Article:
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Dust and Data. The Art of Curating in the Age of AI

Project leader:
Nikolaus Wahl (Paintings Gallery)

Project team:
Irina Koerdt, Alexander Martos, Sanja Utech (Paintings Gallery)

Project partner:
Arthur Flexer (Institute of Computational Perception, Johannes Kepler University Linz)

Funded by:
FWF – Austrian Science Fund | PEEK (AR532)


FWF I PEEK project
led by Nikolaus Wahl, Paintings Gallery
Duration: 1.7.2019 – 31.12.2021

Dust and Data explores the changing role of curators in the age of Artificial Intelligence (AI), where computers set out to grasp the meaning of works of art and computational creativity is materializing. Whereas the availability of digital versions of every piece of art is already taken for granted, the ability of computers to comprehend, analyse, catalog and arrange thousands of them in mere seconds, is just starting to be understood. At the same time moral and ethic issues concerning the use of AI are surfacing and need to be considered.

Dust and Data will explore how AI can aid curating in the digitally pervasive 21st century. Curating now includes digital aspects on multiple levels: the curatorial subject matter itself became partly digital, changing curating into a more digital endeavor; museum collections are now more accessible but also contentually boundless due to unlimited digital references to data outside the confines of the respective collection; communication with the always-online audiences is becoming more digital too.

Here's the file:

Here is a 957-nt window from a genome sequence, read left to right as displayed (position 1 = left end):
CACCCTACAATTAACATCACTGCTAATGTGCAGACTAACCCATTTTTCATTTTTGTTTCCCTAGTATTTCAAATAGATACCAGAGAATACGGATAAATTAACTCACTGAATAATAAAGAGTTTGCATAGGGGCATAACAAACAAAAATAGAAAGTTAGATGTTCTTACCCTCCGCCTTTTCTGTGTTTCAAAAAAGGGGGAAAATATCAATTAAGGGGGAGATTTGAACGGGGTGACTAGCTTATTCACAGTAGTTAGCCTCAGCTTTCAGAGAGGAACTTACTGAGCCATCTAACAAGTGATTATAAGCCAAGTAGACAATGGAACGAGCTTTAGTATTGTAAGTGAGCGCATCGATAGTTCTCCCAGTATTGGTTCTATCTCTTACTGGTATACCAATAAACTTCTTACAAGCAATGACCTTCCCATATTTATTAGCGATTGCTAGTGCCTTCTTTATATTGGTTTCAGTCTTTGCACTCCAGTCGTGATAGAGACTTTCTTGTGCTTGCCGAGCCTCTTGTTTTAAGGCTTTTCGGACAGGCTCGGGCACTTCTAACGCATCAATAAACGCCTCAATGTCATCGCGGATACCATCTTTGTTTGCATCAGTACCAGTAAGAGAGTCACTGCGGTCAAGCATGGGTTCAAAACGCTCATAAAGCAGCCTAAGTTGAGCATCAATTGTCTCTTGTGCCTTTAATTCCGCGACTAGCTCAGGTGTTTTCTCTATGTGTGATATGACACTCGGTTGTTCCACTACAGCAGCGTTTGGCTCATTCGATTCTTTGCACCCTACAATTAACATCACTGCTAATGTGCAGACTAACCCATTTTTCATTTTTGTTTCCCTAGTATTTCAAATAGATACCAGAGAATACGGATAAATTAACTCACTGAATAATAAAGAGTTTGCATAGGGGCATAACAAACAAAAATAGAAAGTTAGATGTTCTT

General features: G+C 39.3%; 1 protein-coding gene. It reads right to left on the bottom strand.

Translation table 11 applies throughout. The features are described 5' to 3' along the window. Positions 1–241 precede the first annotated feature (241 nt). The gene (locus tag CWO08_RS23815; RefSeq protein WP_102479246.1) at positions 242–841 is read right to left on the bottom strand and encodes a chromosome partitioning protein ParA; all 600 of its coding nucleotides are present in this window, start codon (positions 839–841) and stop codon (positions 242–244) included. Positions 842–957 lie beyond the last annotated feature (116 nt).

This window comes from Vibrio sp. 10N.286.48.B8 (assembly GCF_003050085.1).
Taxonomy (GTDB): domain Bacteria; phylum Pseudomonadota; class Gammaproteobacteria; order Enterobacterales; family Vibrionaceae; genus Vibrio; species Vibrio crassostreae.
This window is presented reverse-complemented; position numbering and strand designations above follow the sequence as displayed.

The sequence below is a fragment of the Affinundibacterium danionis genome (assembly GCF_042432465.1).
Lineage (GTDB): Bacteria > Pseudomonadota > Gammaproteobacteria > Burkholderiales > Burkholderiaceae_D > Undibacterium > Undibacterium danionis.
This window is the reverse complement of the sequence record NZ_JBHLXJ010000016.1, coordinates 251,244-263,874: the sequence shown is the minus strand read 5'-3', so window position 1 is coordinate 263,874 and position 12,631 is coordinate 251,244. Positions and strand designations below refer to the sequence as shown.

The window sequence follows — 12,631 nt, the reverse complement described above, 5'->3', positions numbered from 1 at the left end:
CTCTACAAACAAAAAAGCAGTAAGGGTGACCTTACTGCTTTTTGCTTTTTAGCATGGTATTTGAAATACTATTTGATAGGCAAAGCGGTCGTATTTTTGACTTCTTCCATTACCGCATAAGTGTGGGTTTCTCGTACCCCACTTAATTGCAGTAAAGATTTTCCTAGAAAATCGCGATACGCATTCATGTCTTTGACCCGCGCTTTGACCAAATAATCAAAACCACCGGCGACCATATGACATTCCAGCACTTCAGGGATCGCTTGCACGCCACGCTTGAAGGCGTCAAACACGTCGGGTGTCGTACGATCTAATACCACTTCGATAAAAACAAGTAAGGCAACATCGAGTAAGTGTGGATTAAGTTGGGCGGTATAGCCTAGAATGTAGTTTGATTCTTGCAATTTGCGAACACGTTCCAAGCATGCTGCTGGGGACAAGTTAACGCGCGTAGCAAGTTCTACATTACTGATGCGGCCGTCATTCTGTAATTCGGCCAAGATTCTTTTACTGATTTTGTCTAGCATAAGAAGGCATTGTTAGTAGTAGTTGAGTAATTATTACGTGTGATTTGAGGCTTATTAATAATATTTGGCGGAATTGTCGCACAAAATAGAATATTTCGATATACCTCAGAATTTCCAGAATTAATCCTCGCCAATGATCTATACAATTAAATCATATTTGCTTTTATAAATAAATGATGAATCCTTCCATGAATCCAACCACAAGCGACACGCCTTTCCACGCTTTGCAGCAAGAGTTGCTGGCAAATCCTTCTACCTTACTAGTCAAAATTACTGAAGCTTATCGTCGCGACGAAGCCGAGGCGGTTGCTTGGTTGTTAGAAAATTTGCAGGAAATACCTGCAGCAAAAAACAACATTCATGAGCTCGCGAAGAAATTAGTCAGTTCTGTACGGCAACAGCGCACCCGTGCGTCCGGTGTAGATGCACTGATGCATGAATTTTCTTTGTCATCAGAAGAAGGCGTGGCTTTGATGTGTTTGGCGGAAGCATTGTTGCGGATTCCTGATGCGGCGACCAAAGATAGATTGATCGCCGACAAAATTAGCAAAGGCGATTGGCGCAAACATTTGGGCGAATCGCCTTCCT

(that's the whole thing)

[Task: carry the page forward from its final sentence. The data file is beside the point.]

Dust and Data will set out to rediscover the Glyptothek at the Academy of Fine Arts Vienna as well as other collections – testing a set of entirely new means for curating in the age of AI. These new means will be developed in an interdisciplinary endeavor uniting curators, AI experts and exhibition designers, all jointly bringing this collection of plaster casts to a future where sculptures morph into code and code into works of art.

Dust and data will implement curatorial and architectural paths towards the holdings of various collections turning the often digital findings into physical and functioning shapes. We will use a format in between a hands-on workshop situation and academic and artistic discourse for an ongoing process of developing and assembling the blueprints for specific curatorial and architectural approaches.

The ever growing amount of digital content waiting to be curated, plus latest AI progress in computational creativity have the potential to change the art of curating as a whole. AI could bring about a set of tools enabling versatile handling of large amounts of digital content in yet unprecedented ways. Genuinely new curatorial questions and approaches can be developed and tested within this setting. The task of translating the digital findings back to the physical realm will increase the importance of exhibition design in the curatorial process.